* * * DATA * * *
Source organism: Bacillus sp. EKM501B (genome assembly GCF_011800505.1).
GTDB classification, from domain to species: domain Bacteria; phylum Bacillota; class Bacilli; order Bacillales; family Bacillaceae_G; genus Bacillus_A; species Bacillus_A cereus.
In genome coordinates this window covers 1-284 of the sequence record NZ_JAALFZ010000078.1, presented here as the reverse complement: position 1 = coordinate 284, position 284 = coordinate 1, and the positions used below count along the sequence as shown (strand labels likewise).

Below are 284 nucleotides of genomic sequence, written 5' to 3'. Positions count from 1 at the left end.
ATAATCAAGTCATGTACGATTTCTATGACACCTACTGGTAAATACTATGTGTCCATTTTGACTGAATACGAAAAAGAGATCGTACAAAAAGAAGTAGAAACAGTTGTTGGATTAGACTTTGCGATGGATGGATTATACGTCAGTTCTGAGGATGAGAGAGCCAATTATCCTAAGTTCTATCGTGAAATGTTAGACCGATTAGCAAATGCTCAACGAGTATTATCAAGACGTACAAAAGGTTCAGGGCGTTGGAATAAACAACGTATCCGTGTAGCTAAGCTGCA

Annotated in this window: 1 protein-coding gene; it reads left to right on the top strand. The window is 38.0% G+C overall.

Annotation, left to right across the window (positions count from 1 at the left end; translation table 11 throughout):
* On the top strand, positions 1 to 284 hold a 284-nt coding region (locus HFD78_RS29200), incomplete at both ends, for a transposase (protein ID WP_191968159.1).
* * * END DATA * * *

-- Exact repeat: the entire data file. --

Source organism: Bacillus sp. EKM501B (genome assembly GCF_011800505.1).
GTDB classification, from domain to species: domain Bacteria; phylum Bacillota; class Bacilli; order Bacillales; family Bacillaceae_G; genus Bacillus_A; species Bacillus_A cereus.
In genome coordinates this window covers 1-284 of the sequence record NZ_JAALFZ010000078.1, presented here as the reverse complement: position 1 = coordinate 284, position 284 = coordinate 1, and the positions used below count along the sequence as shown (strand labels likewise).

Below are 284 nucleotides of genomic sequence, written 5' to 3'. Positions count from 1 at the left end.
ATAATCAAGTCATGTACGATTTCTATGACACCTACTGGTAAATACTATGTGTCCATTTTGACTGAATACGAAAAAGAGATCGTACAAAAAGAAGTAGAAACAGTTGTTGGATTAGACTTTGCGATGGATGGATTATACGTCAGTTCTGAGGATGAGAGAGCCAATTATCCTAAGTTCTATCGTGAAATGTTAGACCGATTAGCAAATGCTCAACGAGTATTATCAAGACGTACAAAAGGTTCAGGGCGTTGGAATAAACAACGTATCCGTGTAGCTAAGCTGCA

Annotated in this window: 1 protein-coding gene; it reads left to right on the top strand. The window is 38.0% G+C overall.

Annotation, left to right across the window (positions count from 1 at the left end; translation table 11 throughout):
* On the top strand, positions 1 to 284 hold a 284-nt coding region (locus HFD78_RS29200), incomplete at both ends, for a transposase (protein ID WP_191968159.1).